The Bitterweed Draw

Keeping the local spirit alive, The Bitterweed Draw played an after party at MTT Fest recently, and got the mostly drunk and tired crowd to have a completely insane hoedown. The band would be great to listen to while rolling down the Mississippi, or just chugging back some brews by the campfire. It’s old-school Americana. Banjo pickin’, washboard scratchin’, hootin’ and hollerin’ jams at their finest. Made by Calgarians. Hold on to your suspenders, twirl your mustache and blow into a jug. It’ll be a good time.


Another exciting local band, Teledrome are hard to categorize. I don’t want to say “synth punk” or “synth pop”, but it is a bit of a mixed bag of the two, and a little bit goth-y. Ryan Sadler and friends create some pretty amazing hooks, and will definitely get your butt shaking. Unless you are goth, where I guess you’d rather be swooping back and forth slowly, like a spirit in the night. Anyway, they are pretty fun, and a band to look out for in the future.

Shabazz Palaces

One of the more popular acts to come to Sled Island, but I don’t actually know how well Shabazz Palaces are received in the city. As with most festivals, they like to squeak in one or two rap acts to mix things up. Good choice this year, as Shabazz Palaces bring the quality futuristic rap grooves to the festival. We’ve had some Wu-Tang giants in the past, which have had some pretty massive rap-alongs, but Shabazz Palaces is a more recent outfit from Seattle, with Digable Planets’ Ishmael Butler leading the collective. Black Up was one of the best rap albums of 2011, and their stage show is something special. The beats are murky and wonky, an outer-worldly feeling. The lyrics are poetic in nature, and blow most other rappers away in quality.

Well, with that in mind, I hope somebody actually reads this and takes my reviews in consideration. Do whatever you want, but these musicians are very interesting to say the least. Enjoy the festival.

The Grateful Sled

Celebrating five years with yet another jam-packed lineup, the Sled Island music fest continues its bender and buffet of wicked riffs. Words: Jeremy Curry

Wild Flag kick it out at the Royal Canadian #1 Legion (photo: Crystal Sujata)

Sled Island is a festival put on once a year in the dregs of Calgary, Alberta, Canada. For most of the year, the city is a big pile of garbage with tiny pockets of interesting and noteworthy things to do. It is a city I have lived in my whole life. It is the reason I love and have to drink. Sled Island not only opens up these pockets of the city to a larger crowd, but it manages to bring in some amazing musicians and comedians who would usually skip over this town. In past years it has brought bands like Yo La Tengo, the Boredoms, Les Savy Fav, Cave, Anti-Pop Consortium and so much more. It also showcases many local acts and artists. It is basically one big bender of great music.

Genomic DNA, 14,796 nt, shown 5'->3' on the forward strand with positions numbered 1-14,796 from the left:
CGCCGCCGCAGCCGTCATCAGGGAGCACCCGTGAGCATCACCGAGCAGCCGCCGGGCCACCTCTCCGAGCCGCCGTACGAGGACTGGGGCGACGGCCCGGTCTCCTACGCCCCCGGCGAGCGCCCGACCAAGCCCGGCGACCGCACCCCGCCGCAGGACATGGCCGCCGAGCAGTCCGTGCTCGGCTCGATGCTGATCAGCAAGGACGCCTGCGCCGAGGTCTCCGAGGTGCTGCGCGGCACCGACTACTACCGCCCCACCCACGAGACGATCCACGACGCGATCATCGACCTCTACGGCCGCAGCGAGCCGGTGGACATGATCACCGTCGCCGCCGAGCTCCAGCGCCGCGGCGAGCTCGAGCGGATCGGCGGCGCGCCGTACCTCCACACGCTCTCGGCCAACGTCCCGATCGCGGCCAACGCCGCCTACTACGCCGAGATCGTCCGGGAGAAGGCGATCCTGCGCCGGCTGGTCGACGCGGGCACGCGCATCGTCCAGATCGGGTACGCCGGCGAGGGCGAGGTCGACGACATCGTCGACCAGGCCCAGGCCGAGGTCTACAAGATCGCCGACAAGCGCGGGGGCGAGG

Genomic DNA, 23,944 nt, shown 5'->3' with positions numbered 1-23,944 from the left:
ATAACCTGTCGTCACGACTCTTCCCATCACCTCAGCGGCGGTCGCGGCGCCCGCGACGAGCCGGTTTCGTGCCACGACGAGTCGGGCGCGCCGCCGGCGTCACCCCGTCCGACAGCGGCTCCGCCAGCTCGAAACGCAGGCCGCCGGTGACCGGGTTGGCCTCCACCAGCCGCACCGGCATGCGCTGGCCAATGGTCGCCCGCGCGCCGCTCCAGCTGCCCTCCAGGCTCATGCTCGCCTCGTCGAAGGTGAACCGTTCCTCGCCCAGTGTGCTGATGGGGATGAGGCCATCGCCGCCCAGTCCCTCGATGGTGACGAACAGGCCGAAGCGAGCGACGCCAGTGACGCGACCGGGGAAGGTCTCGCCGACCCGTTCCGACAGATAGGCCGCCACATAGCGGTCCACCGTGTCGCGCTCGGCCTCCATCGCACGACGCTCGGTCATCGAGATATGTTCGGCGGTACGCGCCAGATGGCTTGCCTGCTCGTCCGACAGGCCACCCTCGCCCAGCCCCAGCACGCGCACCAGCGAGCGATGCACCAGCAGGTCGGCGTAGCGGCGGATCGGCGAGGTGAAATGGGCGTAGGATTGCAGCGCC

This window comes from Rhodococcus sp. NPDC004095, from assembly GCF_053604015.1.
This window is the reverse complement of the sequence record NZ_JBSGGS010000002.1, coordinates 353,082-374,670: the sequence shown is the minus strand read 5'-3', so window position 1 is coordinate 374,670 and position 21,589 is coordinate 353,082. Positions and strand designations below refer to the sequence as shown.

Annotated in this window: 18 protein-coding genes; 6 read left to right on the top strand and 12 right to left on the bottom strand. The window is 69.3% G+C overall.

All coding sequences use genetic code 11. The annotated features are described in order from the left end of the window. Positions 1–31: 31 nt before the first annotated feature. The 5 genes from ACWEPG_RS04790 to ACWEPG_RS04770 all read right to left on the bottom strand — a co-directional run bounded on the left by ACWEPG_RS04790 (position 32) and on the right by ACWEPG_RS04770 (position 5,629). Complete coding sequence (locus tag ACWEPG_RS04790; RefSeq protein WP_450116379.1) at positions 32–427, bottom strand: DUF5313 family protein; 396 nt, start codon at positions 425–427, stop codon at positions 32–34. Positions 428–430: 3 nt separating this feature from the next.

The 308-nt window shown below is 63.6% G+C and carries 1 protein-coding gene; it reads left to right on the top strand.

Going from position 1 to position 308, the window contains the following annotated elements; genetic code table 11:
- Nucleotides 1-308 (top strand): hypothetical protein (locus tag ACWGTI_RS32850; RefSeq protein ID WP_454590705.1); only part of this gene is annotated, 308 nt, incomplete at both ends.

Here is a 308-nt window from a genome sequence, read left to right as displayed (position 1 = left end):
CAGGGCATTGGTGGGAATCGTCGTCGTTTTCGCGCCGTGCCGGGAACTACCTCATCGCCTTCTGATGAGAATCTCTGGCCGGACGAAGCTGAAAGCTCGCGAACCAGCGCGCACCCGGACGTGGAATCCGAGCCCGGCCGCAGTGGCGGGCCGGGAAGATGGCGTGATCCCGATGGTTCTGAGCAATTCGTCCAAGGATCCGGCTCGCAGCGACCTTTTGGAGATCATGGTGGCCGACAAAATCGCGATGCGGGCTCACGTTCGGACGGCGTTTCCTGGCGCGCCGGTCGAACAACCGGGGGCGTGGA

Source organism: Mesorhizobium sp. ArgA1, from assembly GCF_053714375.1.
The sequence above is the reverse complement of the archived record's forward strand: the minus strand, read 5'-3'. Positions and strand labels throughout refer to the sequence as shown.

With over 200 bands in four days, this year’s lineup proved a challenge for me to see as much as I possibly could without getting too sloppy and forgetting what had just happened. I consider my personal time only a minor success. There is only one of me, and covering a four-day festival by yourself is kind of hard. Especially when you’re as lazy as I am. I think about naps and snacks about 90% of the time, so wandering around the city on foot was pretty tiring. But who am I to complain? It was just an overload of cool junk I had to deal with. Boo hoo.

This year the set up was pretty similar to previous years. Many of the same venues were involved, and those disgusting Factory Parties that used to go on are no more, so that was nice. Show up late to the Legion and you won’t be able to get in. The Distillery is still a disgusting hellhole. Central United Church is still the greatest place to see a show. Tubby Dog always caters to the all-ages scene with free shows and great bands, not to mention amazing hot dogs. It was all so familiar, but for some reason, the whole thing was kind of off its axis.

Pat Jordache get jangly at Tubby Dog (photo: David Coombe)